McConnell then came out with what has been called the ‘skinny’ repeal bill of which he did not at first disclose the contents. Various reports on some of the bill’s content suggest that premium support under Medicaid would remain unchanged and would allow ACA taxes to remain in place with the exception of the ACA tax on Medical device manufacturers. The bill would repeal both the individual and employer mandates and the fines imposed if those mandates were not met. It was reported that the ‘Skinny’ would Defund Planned Parenthood (which would lead to a standoff with the House Parliamentarian that the provision violates procedural rules), would repeal the Prevention and Public Health Fund, and Repeal Community Health Center Fund.

The Congressional Budget Office (CBO) weighed in on the “Skinny’ showing it, like the other McConnell bills would decrease the deficit over ten years but would cause some 15 million to lose their healthcare insurance.

As support for the ‘Skinny’ seemed to grow among Republicans McConnell again took the bill behind closed door and brought latest incarnation back to the floor for a vote.

When McConnell returned to the floor he had renamed the Better Care Reconciliation Act to the Healthcare Freedom Act. The amendment to substitute the Healthcare Freedom Act by McConnell contained provisions to repeal the individual and employer mandates to buy and provide insurance, respectively; deductibles on healthcare savings accounts were increased; organizations such as Planned Parenthood would be defunded and $422 million would be provided to community health centers; states are given more flexibility when determining the use of federal funds (implement reforms); and the medical device tax is suspended for three years.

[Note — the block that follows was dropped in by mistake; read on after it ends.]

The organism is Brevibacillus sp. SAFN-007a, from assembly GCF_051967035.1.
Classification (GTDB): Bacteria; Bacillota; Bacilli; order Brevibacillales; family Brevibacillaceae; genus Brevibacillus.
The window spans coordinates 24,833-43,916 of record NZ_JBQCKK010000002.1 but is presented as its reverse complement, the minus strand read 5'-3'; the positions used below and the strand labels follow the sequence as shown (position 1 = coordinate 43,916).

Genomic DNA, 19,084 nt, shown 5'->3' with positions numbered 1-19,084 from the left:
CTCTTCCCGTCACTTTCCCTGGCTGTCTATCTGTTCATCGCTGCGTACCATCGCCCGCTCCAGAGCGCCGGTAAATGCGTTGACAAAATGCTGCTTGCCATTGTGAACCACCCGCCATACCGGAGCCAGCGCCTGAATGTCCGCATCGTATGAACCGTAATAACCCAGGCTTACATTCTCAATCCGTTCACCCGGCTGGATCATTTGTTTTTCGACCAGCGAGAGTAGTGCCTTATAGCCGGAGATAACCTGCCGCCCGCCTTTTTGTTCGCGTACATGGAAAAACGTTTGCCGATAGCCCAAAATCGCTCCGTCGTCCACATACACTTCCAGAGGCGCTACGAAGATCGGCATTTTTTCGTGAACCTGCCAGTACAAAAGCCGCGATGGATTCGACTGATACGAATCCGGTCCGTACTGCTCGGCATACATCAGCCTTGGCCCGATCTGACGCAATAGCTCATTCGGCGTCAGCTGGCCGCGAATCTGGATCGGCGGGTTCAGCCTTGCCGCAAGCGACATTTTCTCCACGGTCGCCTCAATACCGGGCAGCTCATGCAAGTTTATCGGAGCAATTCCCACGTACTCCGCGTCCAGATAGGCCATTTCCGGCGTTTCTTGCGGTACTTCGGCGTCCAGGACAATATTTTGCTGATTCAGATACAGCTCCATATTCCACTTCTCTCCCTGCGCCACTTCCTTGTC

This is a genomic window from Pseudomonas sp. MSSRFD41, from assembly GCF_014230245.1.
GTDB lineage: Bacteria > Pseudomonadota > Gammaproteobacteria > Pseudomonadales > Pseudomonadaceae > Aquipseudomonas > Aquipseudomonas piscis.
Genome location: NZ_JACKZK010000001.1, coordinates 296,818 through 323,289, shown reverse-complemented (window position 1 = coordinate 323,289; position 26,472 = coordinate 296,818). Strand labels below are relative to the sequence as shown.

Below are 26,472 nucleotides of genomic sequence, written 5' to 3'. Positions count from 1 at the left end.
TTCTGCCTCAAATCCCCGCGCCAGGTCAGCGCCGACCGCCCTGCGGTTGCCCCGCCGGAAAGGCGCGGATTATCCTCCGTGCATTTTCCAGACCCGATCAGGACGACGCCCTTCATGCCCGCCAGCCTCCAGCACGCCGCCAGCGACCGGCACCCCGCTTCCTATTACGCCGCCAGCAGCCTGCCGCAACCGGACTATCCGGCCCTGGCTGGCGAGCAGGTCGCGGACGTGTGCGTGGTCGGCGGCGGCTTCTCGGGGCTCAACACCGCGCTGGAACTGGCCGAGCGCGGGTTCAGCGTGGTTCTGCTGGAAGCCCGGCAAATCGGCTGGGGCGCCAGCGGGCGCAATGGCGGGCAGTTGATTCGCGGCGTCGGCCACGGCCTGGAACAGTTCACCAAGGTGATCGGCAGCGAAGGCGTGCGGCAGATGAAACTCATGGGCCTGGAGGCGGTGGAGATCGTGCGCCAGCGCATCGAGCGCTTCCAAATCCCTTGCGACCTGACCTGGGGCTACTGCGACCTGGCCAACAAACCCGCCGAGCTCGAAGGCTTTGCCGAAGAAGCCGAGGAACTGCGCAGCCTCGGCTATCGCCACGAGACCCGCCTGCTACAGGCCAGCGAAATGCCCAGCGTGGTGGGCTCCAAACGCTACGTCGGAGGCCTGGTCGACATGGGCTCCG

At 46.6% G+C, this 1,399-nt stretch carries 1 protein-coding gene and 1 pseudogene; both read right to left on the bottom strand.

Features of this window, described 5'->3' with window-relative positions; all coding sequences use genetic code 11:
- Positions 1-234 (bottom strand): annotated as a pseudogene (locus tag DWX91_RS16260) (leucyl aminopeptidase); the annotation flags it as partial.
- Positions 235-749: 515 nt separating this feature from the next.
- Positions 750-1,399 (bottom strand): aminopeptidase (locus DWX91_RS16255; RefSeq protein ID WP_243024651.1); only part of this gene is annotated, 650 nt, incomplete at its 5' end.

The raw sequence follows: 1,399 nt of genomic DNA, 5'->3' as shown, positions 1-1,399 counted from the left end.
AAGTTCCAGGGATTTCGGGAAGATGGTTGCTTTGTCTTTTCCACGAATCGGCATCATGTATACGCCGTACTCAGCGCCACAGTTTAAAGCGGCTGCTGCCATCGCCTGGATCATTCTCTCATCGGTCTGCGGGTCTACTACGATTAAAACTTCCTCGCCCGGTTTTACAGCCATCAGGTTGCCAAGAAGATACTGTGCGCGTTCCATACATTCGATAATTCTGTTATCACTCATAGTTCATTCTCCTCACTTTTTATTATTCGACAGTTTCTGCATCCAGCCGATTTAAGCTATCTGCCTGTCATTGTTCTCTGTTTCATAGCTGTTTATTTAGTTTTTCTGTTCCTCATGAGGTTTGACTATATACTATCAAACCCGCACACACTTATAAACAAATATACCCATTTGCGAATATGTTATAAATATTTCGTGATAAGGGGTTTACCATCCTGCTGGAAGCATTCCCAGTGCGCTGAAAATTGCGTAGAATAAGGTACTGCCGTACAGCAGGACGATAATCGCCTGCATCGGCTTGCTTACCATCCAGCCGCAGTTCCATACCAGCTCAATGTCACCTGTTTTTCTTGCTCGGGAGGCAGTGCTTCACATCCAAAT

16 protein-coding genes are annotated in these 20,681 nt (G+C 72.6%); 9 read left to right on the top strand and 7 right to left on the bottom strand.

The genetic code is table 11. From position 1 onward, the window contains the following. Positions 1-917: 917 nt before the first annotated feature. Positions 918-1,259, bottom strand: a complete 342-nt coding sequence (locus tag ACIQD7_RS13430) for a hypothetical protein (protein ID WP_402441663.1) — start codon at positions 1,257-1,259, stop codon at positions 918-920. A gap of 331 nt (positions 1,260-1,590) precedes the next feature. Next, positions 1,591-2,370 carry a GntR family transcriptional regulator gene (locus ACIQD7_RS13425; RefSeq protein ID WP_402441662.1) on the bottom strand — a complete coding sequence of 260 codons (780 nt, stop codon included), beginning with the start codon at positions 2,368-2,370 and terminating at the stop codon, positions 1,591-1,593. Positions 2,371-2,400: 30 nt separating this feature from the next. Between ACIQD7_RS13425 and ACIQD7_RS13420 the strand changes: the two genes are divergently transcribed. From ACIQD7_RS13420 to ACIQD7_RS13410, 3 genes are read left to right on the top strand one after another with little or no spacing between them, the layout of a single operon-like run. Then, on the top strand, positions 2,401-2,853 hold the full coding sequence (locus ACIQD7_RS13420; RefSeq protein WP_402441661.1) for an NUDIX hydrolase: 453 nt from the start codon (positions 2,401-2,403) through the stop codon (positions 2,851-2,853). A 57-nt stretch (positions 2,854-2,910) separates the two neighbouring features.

The House then signaled it may not need to go to conference but rather would have a floor vote and send the bill to the White House where signature is expected.

The Healthcare Freedom Act failed on a 48 to 51 vote with Senators Murkowski (R-AK), Collins (R-ME), and McCain (R-AZ).


The House moved quickly to approve many appropriation bills to send to the Senate before the August break. HR 3219 titled the Defense Appropriations bill also contained spending guidelines for Legislative Branch appropriations, Military Construction and Veterans Affairs, and Energy and Water and provided $1.6 billion for southern border wall construction

Called a Minibus rather than an omnibus the bill faced extensive amendments and finally passed …

The House also passed HR 3364 that increases sanctions on Iran for missile activities and human rights violations, increases sanctions on Russia for its involvement in Ukraine and US election meddling, and increases sanctions on North Korea. The bill requires approval from Congress if Trump tries to lessen sanctions on Russia. The bill was supported by the Senate that passed a similar bill recently. If Trump vetoes the bill its support in Congress is certain to provide enough votes to override the veto.

Those Investigations

Trump’s son-in-law, Jared Kushner, appeared before two congressional committees behind closed doors but a Republican Senator attending one meeting told reporters that for those who go to bed dreaming of impeachment (of Trump), Kushner is not going to get them there. He said Kushner was a cooperative and credible witness.

While the investigation by Special Counsel Robert Mueller III continues it does so under the speculation that Trump might attempt to get Mueller fired. That effort seems to be combined with Trump’s complaints about attorney General Jeff Session and consideration replacing him, a move not supported by Senators.

Trump could fire Sessions and appoint a replacement during the August recess that would not require the replacement to go through Senate approval procedures until 2018. Senate Majority Leader McConnell could prevent such an end run by Trump by staying in session pro-forma until Congress returns in September.